Education About Asia: Online Archives

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Feature Article

Sacred Mountains of Japan, with a Particular Look at the Shikoku Pilgrimage

Japan is an island country, blessed with many peaks rising up to the clouds. It should come as no surprise that many of the mountains of Japan are treated as sacred spaces, and that visiting those heights may be an act of worship in and of itself. Of course, though we can think of all mountains as sacred, it is important to note that some are particularly venerated as holy peaks, or reizan. Mt. Fuji, probably the best-known of Japanese mountains, is the home of a Shintō goddess, the center o...

Resources, Teaching Resources Essay

Some Notes on “Japanese Pirates”

Images of Pirates When today’s students think of pirates, the first image that likely pops into their minds is of Johnny Depp as Captain Jack Sparrow in the Pirates of the Caribbean films from Disney Studios. While I feel certain that my colleagues specializing in maritime history find many inaccuracies in that image—as I’m sure they would find in the swashbuckling seafarer played by Douglas Fairbanks in The Black Pirate or the romanticized figures of Black Dog and Billy Bones in Robert L...

Feature Article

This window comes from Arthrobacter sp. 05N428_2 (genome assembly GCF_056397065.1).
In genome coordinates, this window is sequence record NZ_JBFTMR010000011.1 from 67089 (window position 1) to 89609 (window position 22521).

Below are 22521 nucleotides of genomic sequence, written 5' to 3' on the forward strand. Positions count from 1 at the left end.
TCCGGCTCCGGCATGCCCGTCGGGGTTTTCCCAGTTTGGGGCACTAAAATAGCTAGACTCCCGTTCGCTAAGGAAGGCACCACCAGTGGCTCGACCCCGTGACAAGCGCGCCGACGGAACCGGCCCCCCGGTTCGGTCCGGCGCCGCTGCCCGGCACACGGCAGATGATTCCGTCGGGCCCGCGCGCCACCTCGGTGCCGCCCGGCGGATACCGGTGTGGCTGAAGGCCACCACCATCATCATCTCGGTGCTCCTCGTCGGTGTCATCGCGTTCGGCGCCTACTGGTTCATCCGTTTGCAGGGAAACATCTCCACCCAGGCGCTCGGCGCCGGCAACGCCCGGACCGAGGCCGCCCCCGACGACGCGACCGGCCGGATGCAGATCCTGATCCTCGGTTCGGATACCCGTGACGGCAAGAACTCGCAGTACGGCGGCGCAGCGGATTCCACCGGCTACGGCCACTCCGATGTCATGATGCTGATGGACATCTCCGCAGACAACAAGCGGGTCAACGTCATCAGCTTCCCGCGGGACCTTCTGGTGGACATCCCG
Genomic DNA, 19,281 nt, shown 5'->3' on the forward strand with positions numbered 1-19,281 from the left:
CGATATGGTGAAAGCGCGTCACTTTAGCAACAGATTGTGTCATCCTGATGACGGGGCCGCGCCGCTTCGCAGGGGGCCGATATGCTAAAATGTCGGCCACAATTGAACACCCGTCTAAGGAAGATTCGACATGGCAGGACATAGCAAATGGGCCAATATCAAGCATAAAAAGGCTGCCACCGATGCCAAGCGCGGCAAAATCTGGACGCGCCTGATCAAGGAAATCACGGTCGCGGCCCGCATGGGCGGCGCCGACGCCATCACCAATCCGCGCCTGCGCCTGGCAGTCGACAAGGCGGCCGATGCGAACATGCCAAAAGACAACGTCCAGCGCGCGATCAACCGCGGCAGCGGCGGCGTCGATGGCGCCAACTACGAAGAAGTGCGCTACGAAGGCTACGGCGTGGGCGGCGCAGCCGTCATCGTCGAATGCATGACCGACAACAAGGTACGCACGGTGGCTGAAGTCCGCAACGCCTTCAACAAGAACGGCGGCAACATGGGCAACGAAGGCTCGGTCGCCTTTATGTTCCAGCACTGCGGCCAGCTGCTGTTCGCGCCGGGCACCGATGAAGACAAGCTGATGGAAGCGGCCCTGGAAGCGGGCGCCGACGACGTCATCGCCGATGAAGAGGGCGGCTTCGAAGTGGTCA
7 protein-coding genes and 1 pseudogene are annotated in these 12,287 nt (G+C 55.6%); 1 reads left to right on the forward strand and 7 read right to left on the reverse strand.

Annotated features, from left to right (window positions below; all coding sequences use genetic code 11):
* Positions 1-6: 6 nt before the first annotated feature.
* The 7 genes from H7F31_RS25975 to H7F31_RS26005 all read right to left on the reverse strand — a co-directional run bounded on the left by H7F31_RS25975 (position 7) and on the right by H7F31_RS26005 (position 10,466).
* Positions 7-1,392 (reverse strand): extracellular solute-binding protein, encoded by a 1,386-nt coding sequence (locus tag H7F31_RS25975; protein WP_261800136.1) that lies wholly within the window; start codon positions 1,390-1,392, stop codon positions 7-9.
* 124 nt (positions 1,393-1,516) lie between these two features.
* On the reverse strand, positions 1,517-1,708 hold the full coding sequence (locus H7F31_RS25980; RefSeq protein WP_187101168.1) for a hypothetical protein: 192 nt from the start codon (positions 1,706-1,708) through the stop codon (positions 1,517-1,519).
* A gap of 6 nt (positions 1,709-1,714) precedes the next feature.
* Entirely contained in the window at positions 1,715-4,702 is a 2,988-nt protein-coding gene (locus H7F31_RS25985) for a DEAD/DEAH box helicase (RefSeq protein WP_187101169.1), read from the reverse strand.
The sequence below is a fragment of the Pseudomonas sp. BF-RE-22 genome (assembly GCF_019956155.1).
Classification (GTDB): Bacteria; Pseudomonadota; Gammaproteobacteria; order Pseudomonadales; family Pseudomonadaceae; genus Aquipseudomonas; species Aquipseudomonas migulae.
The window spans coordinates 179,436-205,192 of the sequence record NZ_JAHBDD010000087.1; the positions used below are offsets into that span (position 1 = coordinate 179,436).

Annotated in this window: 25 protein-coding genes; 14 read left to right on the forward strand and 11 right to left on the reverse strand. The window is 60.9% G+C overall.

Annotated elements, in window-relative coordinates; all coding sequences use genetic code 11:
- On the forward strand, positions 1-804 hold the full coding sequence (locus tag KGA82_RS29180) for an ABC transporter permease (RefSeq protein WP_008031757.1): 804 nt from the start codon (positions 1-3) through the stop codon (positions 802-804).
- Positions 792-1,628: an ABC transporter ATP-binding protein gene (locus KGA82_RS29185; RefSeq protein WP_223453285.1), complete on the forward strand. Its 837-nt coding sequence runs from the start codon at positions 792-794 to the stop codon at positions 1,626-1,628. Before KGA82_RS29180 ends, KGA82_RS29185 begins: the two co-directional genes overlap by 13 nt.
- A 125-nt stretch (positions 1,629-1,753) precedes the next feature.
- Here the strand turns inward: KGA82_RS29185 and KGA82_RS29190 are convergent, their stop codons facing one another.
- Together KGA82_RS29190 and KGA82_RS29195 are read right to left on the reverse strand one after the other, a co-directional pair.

Which Buddha is This Anyway? Notes on Identifying the Enlightened Ones

For most American educators, the imagery of Christian, Jewish, and, to a lesser extent, Muslim religious art is relatively familiar. Not only are angels and devils instantly recognized, even when they appear in the context of Saturday Night Live, but many of us heard Bible stories growing up, and some could recite a whole litany of saints and other holy beings. However, in our globalizing times, images from other religions also appear more frequently than ever—particularly in museums and galle...

Feature Article

Japanese Art for the Classroom: Images, Texts, and Notes for Teachers

There are many reasons to bring art into the classroom. Of course, discussions may focus on art as art, i.e., the aesthetic, stylistic, or historical aspects of a work, but there are many other functions for which art may be used to achieve pedagogical objectives. Below, I describe a few of them, with examples available to me locally.